Now, pre-Reformation churchmen like Aquinas and the Fathers of Florence would have seen this sort of pluralistic, ‘multi-church’ ecclesiology not only as manifest heresy, but as something approaching lunacy. For they saw what should always be obvious to Christians (but now, sadly, is not), namely, that denying the existence of any earthly authority empowered to make final and binding decisions for the one Church of Christ (including interpretations of Scripture) was just as plainly a recipe for religious anarchy as denying the existence of England’s throne would have been for civil anarchy. To help us appreciate how natural it was for our medieval Catholic forebears to be highly skeptical that any Christian could in good conscience reject papal authority altogether, we need only reflect on how skeptical we ourselves would be about the sincerity of anyone who today claimed ‘conscientious objection’ against one of the authorities that our society still believes are legitimate and necessary. For instance, who among us would take seriously a baseball player or cricketer who, not content to lodge a complaint about some particular decision of an umpire, boldly proclaimed his “sincere belief” that no umpire’s decision should ever be binding, since it is (in his opinion) “presumptuous” for any one man ever to try and “impose” his own judgment on the players in the field? And would we not all roll our eyes dismissively at any man who “sincerely” insisted not just that the latest Supreme Court decision is in his opinion unjust, but that no court in the nation should be considered ‘supreme’ over others, or be so “arrogant” and “autocratic” as to claim the final and binding word in any legal dispute?

In short, the medieval European situation was one in which it seemed obvious to just about everybody that there was, and could only ever be, one single and visibly organized Church of Christ. So it seemed equally obvious that no Christian could reasonably expect to be regarded as sincere and in good conscience if he challenged in its entirety the authority of the Roman Pontiff, the only possible guarantor of the Church’s visible unity.

Today, however, the social and cultural situation in the former Christendom is radically different. As we have noted above, centuries of increasing religious pluralism have made it entirely credible – indeed, morally certain – that there are indeed many non-Catholic Christians (believers, on God’s authority, in at least the Trinity and Incarnation) whose doctrinal errors and separation from the Church’s unity are not due to a sinfully proud, scornful, obstinate, or rebellious attitude. Therefore, good-willed modern non-Catholics of this sort do not fit the Council of Florence’s ‘job description’ of heretics and schismatics. But that in turn means the Council has abstained from teaching that such folks are extra Ecclesiam. On the other hand, not being members of the Church, neither are they intra Ecclesiam. So it makes sense to see them as being in that same kind of ‘portico’ situation – neither inside nor outside – in which the Florentine Fathers were already tacitly locating catechumens. In the light of these considerations, we can see as a harmonious development of the Florentine teaching, not as a contradiction of it, the Church’s recent recognition, in magisterial statements beginning in the 1940s, that even some who explicitly deny papal authority can nevertheless be linked to the Church by an unconscious or implicit desire which is sufficient for their salvation.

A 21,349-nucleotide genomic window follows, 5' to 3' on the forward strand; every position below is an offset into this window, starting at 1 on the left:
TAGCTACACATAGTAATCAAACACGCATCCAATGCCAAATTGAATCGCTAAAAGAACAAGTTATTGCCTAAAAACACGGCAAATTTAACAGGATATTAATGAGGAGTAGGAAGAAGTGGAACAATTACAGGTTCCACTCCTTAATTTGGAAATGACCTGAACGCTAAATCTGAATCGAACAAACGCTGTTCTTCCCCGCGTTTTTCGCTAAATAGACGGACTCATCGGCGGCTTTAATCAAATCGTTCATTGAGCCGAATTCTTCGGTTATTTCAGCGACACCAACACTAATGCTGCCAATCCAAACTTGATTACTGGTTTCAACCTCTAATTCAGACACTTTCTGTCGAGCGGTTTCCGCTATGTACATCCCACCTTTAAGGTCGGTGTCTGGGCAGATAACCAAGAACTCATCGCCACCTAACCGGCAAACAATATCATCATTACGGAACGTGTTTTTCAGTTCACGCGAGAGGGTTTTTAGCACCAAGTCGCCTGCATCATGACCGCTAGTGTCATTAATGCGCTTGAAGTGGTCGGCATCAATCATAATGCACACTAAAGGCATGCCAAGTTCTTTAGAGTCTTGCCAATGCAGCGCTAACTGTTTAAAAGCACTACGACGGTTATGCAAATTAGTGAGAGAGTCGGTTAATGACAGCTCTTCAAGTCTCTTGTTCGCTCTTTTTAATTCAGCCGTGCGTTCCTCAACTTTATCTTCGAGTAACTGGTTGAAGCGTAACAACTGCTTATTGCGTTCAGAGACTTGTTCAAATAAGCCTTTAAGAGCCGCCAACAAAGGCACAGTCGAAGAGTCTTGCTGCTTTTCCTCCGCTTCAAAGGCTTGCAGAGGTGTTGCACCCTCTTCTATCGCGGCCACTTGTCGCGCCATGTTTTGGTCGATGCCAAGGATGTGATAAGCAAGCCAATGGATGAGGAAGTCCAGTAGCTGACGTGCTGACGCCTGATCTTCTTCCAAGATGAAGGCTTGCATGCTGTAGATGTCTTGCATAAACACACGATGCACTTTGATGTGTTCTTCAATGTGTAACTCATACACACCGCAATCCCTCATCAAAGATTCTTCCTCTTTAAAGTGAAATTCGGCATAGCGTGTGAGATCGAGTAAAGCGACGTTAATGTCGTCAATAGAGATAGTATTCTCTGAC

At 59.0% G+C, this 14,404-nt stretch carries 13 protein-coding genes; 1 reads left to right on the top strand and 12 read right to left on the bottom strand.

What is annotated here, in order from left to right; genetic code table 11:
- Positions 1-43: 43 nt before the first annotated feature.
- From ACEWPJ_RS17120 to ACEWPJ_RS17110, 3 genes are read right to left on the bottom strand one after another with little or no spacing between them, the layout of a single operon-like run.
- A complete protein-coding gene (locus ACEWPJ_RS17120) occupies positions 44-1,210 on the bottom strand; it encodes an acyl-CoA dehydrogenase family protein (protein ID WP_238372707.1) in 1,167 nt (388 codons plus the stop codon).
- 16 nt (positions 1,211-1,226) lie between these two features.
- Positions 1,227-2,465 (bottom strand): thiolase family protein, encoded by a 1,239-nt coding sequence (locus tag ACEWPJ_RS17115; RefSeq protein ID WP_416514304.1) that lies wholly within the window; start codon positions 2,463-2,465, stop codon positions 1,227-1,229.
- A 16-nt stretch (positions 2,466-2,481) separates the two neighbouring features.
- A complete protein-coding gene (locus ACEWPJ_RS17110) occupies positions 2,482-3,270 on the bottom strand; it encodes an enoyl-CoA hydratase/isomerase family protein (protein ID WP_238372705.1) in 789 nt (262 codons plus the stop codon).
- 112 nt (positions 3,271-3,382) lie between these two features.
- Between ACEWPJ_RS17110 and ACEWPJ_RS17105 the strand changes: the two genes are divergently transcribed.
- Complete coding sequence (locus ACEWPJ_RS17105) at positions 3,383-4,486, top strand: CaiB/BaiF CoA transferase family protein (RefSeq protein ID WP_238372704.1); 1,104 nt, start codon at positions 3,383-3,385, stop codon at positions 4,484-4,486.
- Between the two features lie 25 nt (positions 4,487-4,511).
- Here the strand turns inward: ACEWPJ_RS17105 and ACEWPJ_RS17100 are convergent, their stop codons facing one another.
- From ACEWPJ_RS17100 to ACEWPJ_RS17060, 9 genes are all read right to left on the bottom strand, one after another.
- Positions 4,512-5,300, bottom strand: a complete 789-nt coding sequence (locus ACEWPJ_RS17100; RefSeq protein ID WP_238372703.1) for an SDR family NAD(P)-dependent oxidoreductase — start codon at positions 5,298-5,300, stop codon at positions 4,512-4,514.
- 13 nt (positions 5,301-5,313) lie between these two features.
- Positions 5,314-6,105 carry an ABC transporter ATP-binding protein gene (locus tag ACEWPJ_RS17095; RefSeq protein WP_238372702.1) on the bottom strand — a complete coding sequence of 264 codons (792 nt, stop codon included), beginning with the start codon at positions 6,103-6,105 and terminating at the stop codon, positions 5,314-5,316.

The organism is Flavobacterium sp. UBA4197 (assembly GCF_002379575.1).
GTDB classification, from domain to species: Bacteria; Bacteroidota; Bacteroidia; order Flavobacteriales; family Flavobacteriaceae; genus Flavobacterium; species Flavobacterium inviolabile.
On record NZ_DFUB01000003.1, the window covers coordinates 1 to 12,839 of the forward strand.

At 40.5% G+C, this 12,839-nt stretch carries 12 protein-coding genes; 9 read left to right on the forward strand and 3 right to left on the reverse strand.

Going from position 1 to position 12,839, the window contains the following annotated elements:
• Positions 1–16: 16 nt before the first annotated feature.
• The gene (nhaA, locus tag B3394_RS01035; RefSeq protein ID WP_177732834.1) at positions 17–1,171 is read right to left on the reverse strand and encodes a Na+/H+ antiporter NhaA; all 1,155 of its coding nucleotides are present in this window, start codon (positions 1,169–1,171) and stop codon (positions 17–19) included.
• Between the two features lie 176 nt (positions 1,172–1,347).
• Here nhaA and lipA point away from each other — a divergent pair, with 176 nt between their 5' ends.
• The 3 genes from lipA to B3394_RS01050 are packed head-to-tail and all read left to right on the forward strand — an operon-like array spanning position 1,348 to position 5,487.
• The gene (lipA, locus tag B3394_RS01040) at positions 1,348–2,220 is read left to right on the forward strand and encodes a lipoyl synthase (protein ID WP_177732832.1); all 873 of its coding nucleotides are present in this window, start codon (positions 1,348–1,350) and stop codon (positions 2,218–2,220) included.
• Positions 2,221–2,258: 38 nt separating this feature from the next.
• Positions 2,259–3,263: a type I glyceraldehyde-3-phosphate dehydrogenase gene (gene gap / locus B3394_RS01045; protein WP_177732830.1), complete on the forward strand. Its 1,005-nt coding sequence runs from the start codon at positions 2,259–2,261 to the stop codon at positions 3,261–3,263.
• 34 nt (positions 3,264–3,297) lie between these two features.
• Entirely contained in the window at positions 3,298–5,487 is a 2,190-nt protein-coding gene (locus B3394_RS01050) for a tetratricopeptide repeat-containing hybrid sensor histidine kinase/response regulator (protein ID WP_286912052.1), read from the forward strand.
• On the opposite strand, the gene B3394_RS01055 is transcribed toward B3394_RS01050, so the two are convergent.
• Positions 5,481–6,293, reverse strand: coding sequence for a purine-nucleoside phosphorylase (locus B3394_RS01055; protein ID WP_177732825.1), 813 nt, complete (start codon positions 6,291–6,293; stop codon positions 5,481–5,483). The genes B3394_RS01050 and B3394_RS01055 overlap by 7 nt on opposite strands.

V. Pope Boniface VIII on submission to the Roman Pontiff

Finally, we need to consider whether the 1949 Holy Office Letter and other relevant statements of the modern magisterium are also compatible with Boniface VIII’s ex cathedra teaching in the Bull Unam Sanctam (US) of 1302. I accept that US, like any magisterial document dealing with human behavior, must indeed be interpreted literally – for such documents do not belong to any kind of poetic, fictional or ‘symbolic’ literary genre – and also that it may not be given a sense different from that which Boniface himself intended. But I do not agree with Fr Feeney and the SBC that a literal reading of US, any more than of Cantate Domino, requires us to see all non-Catholic Christians as being outside the Church and on the road to Hell. Its true literal meaning may not be obvious at a first and superficial reading, especially if the reader fails to take into account the historical and literary context of the declaration.

What Boniface “declares, proclaims, and defines” is that “for every human creature (omni humanae creaturae), it is altogether necessary for salvation to be subject to the Roman Pontiff (subesse Romano Pontifici . . . omnino esse de necessitate salutis”).10 The relevant point for present purposes, I would argue, is that Pope Boniface himself is intending to include in his teaching the possibility of a merely implicit “subjection” or “submission” to the Roman Pontiff.